While Pol α clearly initiates DNA synthesis at origins and of Okazaki fragments, the roles of Pols δ and ε in leading and lagging strand replication in vivo have been difficult to discern, in part because mutations in the yeast genes encoding these polymerases (POL3 for Pol δ and POL2 for Pol ε) are lethal or nearly so [9,10]. The situation changed when structure-function studies identified novel variants of yeast Pol α [11], Pol δ [1214] and Pol ε [15] that were used for tracking where each polymerase synthesizes DNA in a cell. Each variant contains a replacement for a conserved leucine (α/δ) or methionine (ε) at the polymerase active site. These variants have high replication capacity allowing normal cell growth. They also have low fidelity that elevates spontaneous mutation rates in vivo, thus identifying the polymerase responsible for making a replication error. Most importantly, they have error signatures that distinguish whether the error was made during copying the leading or lagging strand template. For example, between two mismatches that could give rise to T-A to C-G transition substitutions, L612M Pol δ generates T-dGTP mismatches at a ≥ 28-fold higher rate than A-dCTP mismatches (Fig. 1A, top) during DNA synthesis in vitro [14]. In a MMR-defective pol3-L612M msh2Δ strain that monitors uncorrected replication errors made by L612M Pol δ in vivo, T to C substitutions at base pair 97 in the URA3 gene were created at a high rate (58 × 10−7) when URA3 was located close to a well characterized replication origin (ARS306), and distant from the next closest origin [16]. Given the direction of fork movement as base pair 97 is being replicated, and inferring that the T to C substitution results from a T-dGTP mismatch, the error would be generated by Pol δ during lagging strand replication (Fig. 1A, OR1). Importantly, T to C substitutions at base pair 97 occurred at a much lower rate (3.1 × 10−7) when the URA3 orientation (OR2) was reversed relative to ARS306. In this orientation, the T-dGTP mismatch would be a leading strand error, so the much lower rate implies that Pol δ has at most a minor role in replicating the leading strand template. When a similar logic was applied to other orientation-dependent mutations across the URA3 open reading frame (e.g., deletion of a T-A base pair (Fig. 1A) and see other events in [16]), the results supported the idea that Pol δ primarily copies the lagging strand template.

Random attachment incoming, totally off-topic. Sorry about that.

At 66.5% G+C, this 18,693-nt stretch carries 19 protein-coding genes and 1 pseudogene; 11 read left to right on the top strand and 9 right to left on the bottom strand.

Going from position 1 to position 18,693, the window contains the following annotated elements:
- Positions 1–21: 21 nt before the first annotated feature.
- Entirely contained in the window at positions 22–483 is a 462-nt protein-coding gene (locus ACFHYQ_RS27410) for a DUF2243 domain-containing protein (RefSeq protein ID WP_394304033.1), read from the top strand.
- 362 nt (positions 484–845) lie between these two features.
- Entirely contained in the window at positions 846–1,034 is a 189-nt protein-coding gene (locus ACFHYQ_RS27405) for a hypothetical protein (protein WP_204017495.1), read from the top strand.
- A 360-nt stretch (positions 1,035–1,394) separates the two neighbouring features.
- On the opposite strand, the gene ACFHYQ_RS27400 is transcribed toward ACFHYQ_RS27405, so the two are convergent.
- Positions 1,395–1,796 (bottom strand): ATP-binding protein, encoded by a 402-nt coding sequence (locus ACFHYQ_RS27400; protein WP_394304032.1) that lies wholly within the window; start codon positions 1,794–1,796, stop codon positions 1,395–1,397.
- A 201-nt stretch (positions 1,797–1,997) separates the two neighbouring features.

Figure 1
Assigning yeast Pol δ and Pol ε to specific strands

A more recent study [17] extended this approach to the whole genome by sequencing 16 genomes from the pol3-L612M msh2Δ strain. This identified 1206 single base substitutions distributed evenly across all 16 chromosomes. The vast majority of these were consistent with formation of T-dGTP and G-dTTP mismatches (Fig. 1B, top). The distribution of these events was strikingly asymmetric relative to the 274 functional replication origins in yeast (Fig. 1B), and occurred with strand biases that varied as predicted if Pol δ is primarily replicating the lagging strand template.

To examine the role of Pol ε in replication, mutagenesis in URA3 was monitored in pol2-M644G strains proficient in MMR, thereby scoring Pol ε errors that escape MMR [15]. Two hotspots were observed in one URA3 orientation but not the other, both for T-A to A-T substitutions (Fig. 1A shows the hotspot at base pair 686). The results, and the fact that M644G Pol ε generates T-dTTP mismatches at a ≥39-fold higher rate than A-dATP mismatches in vitro (top of Fig. 1A), imply that Pol ε participates in replicating the leading strand template [15]. When combined with the evidence that Pol δ has at most a minor role in leading strand replication, the data further imply that Pol ε may be the major leading strand replicase. This leads to a simple model (Fig. 1C) wherein Pols ε and δ primarily replicate the leading and lagging strands, respectively. This model is consistent with a report that Pol δ and Pol ε proofread errors on opposite DNA strands [18], and with more recent evidence [19] suggesting that lagging strand replication errors generated by L868M Pol α are proofread by the 3´ exonuclease of Pol δ but not by the 3´ exonuclease of Pol ε [19]. Similar studies have not yet been performed in higher eukaryotes, but certain asymmetric error signatures for human Pol ε [20] and variants of human Pol δ [21] may be useful for this purpose.

More complex circumstances

Eukaryotic chromosomes vary widely in sequence composition, they are highly organized with respect to transcription and chromatin content, and they are constantly assaulted by endogenous metabolites and external environmental stresses that result in variety of different lesions in DNA. Each of these variables may influence the composition of replication forks, such that a simple model is unlikely to apply to all circumstances [9,10]. When replication stalls at a lesion or a natural fork barrier, the fork can be re-modeled to deal with the dilemma in several ways. One solution is translesion synthesis by one or more specialized DNA polymerases, which may operate at the fork and/or during filling of gaps left behind when replication restarts downstream of the lesion ([22] and references therein). Restart of leading strand synthesis by Pol α-primase and a switch to Pol δ could allow these enzymes to contribute to leading strand replication.